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Health at a Glance: Europe 2012
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branch 3. Health care resources and activities
  branch 3.10. Hip and knee replacement

Significant advancements in surgical treatment have provided effective options to reduce the pain and disability associated with certain musculoskeletal conditions. Joint replacement surgery (hip and knee replacement) is considered the most effective intervention for severe osteoarthritis, reducing pain and disability and restoring some patients to near normal function.

Ostheoarthritis is one of the ten most disabling diseases in developed countries. Worldwide estimates are that 9.6% of men and 18.0% of women aged over 60 years have symptomatic osteoarthritis, including moderate and severe forms (WHO, 2010a). Age is the strongest predictor of the development and progression of osteoarthritis. It is more common in women, increasing after the age of 50 especially in the hand and knee. Other risk factors include obesity, physical inactivity, smoking, excess alcohol and injuries (EC, 2008b). While joint replacement surgery is mainly carried out among people aged 60 and over, it can also be performed among people at younger ages.

Austria, Belgium, Germany and Switzerland have the highest rates of hip replacement (Figure 3.10.1). These countries also have the highest rates of knee replacement, along with Finland (Figure 3.10.2). Differences in population structure may explain part of these variations across countries, and age-standardisation reduces to some extent the variations across countries. But still, large differences remain and the country ranking does not change significantly after age standardisation (McPherson et al., 2012). Beyond different population structures, a number of other reasons may explain cross-country variations in the rate of hip and knee replacement: i) differences in the prevalence of osteoarthritis problems; ii) differences in the capacity to deliver and pay for these expensive procedures; and iii) differences in clinical treatment guidelines and practices.

The rate of hip and knee replacement has increased over the past ten years in many European countries, due in part to population ageing but also the growing use of these interventions to improve functioning among elderly people (Figure 3.10.3  and Figure 3.10.4). In Denmark, the hip replacement rate increased by 40% between 2000 and 2010, while the knee replacement rate more than tripled. Similarly, in Spain, the hip replacement rate increased by 25% and the knee replacement rate more than doubled during the past decade. The growth rate for both interventions was somewhat slower in France, but still the hip replacement rate increased by nearly 10% while the knee replacement rate rose by 60% between 2000 and 2010.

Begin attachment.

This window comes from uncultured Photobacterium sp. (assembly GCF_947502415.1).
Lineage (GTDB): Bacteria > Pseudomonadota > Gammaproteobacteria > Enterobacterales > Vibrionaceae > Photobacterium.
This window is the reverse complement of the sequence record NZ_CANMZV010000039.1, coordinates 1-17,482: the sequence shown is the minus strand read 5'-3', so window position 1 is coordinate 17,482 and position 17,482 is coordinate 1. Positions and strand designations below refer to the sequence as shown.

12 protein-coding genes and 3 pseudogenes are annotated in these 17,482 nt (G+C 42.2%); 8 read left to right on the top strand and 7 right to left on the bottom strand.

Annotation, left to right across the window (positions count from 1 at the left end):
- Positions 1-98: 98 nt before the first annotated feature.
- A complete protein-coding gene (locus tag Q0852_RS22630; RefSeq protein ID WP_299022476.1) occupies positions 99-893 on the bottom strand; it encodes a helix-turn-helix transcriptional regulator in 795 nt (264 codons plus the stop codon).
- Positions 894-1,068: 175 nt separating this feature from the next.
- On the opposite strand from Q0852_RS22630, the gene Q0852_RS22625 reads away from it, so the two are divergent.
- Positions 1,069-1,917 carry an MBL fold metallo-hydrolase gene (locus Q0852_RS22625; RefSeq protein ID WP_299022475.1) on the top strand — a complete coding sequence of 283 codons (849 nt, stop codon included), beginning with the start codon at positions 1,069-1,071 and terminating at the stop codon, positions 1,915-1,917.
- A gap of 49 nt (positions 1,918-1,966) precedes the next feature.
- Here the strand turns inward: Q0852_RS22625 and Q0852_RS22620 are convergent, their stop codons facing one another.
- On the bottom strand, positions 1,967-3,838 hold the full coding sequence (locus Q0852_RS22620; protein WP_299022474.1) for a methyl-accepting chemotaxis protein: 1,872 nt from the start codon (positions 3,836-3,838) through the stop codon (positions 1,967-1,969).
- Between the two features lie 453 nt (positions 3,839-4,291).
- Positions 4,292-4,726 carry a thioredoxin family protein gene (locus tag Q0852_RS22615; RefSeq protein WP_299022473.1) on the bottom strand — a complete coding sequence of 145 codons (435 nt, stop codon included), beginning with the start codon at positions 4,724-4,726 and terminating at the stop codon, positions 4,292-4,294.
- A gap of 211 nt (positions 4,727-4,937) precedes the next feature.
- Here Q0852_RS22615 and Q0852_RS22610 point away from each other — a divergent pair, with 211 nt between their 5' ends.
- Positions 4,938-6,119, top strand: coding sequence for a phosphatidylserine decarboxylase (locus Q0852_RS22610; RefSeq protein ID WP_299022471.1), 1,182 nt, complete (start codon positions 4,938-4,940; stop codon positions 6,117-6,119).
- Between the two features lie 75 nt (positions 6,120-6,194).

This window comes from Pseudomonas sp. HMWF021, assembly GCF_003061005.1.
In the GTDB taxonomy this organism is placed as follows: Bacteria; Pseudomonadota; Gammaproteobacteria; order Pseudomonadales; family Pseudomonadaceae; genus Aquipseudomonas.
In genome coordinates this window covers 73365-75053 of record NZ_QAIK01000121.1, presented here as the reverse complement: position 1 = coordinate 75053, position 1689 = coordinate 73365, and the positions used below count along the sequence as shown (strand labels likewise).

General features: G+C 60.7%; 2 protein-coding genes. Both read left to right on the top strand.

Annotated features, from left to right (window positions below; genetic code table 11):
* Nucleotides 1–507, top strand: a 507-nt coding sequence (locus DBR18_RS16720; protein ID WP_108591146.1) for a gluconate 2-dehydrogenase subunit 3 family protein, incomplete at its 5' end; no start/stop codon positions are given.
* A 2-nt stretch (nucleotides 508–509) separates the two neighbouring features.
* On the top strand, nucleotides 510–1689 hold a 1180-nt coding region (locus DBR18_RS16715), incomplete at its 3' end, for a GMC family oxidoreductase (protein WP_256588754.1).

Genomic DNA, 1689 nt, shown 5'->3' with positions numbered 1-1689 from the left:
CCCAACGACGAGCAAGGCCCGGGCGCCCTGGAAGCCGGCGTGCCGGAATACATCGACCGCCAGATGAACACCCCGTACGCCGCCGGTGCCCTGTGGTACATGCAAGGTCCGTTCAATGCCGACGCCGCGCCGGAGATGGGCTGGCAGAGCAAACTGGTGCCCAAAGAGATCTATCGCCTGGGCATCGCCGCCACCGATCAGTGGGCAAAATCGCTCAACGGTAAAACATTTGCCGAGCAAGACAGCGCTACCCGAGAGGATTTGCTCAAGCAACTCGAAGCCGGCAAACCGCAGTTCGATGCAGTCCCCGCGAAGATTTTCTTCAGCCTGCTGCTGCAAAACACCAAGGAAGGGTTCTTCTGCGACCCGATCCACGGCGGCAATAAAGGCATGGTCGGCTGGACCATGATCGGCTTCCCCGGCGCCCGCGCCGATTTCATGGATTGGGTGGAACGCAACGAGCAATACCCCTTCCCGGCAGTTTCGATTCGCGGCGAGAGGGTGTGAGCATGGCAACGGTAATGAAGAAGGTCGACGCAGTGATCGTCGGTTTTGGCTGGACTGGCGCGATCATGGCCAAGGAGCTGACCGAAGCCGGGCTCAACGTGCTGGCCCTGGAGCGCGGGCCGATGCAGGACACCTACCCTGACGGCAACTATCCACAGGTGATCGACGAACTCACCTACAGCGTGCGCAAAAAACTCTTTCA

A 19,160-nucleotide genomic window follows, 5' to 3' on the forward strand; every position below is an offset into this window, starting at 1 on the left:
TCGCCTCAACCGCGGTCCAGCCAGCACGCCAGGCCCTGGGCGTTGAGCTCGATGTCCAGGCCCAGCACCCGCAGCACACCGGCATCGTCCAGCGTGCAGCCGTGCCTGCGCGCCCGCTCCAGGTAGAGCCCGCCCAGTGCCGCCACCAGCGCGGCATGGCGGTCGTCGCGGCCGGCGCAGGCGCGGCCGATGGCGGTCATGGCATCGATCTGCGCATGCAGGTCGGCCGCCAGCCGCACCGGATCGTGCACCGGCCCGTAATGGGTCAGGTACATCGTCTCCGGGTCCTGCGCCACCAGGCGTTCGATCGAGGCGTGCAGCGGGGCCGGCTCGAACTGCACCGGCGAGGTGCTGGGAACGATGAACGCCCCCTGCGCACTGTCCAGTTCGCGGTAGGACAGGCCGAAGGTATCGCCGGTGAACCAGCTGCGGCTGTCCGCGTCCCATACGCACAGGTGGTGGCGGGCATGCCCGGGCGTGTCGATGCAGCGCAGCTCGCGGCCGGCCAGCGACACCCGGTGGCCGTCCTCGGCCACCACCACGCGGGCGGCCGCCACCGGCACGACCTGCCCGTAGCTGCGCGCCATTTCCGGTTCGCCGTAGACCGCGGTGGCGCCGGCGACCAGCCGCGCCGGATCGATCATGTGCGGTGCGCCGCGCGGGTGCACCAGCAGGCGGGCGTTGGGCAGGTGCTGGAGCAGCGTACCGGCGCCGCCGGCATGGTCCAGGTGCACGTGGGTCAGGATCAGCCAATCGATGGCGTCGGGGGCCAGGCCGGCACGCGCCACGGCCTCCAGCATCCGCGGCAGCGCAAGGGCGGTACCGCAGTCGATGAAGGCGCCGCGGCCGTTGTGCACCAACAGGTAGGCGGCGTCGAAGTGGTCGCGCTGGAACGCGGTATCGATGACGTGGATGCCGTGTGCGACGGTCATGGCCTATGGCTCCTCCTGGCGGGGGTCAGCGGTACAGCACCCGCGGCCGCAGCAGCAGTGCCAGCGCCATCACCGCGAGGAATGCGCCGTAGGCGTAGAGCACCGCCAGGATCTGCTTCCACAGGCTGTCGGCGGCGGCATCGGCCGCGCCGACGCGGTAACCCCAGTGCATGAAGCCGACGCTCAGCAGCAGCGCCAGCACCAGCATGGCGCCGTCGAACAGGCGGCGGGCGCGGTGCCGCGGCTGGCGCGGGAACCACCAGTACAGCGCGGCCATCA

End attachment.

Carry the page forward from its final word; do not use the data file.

The growing volume of hip and knee replacement is contributing to health expenditure growth since these are expensive interventions. In 2009, the estimated price of a hip replacement on average across European countries was about EUR 7 300, while the price of a knee replacement was EUR 6 800.

Definition and comparability

Hip replacement is a surgical procedure in which the hip joint is replaced by a prosthetic implant. It is generally conducted to relieve arthritis pain or treat severe physical joint damage following hip fracture.

Knee replacement is a surgical procedure to replace the weight-bearing surfaces of the knee joint to relieve the pain and disability of osteoarthritis. It may be performed for other knee diseases such as rheumatoid arthritis.

Classification systems and registration practices vary across countries which may affect the comparability of the data. Some countries only include total hip replacement (e.g. Estonia) while most also include partial replacement. Certain countries only include initial knee replacement while others also include revisions.

In Ireland, the data only include activities in publicly-funded hospitals (it is estimated that over 10% of all hospital activity is undertaken in private hospitals).

 
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Figures
3.10.1 Hip replacement surgery, per 100 000 population, 2010 (or nearest year) Figure in Excel
Hip replacement surgery, per 100 000 population, 2010
(or nearest year)
3.10.2 Knee replacement surgery, per 100 000 population, 2010 (or nearest year) Figure in Excel
Knee replacement surgery, per 100 000 population, 2010
(or nearest year)
3.10.3 Trend in hip replacement surgery, 2000-10, selected countries Figure in Excel
Trend in hip replacement surgery, 2000-10, selected
countries
3.10.4 Trend in knee replacement surgery, 2000-10, selected countries Figure in Excel
Trend in knee replacement surgery, 2000-10, selected
countries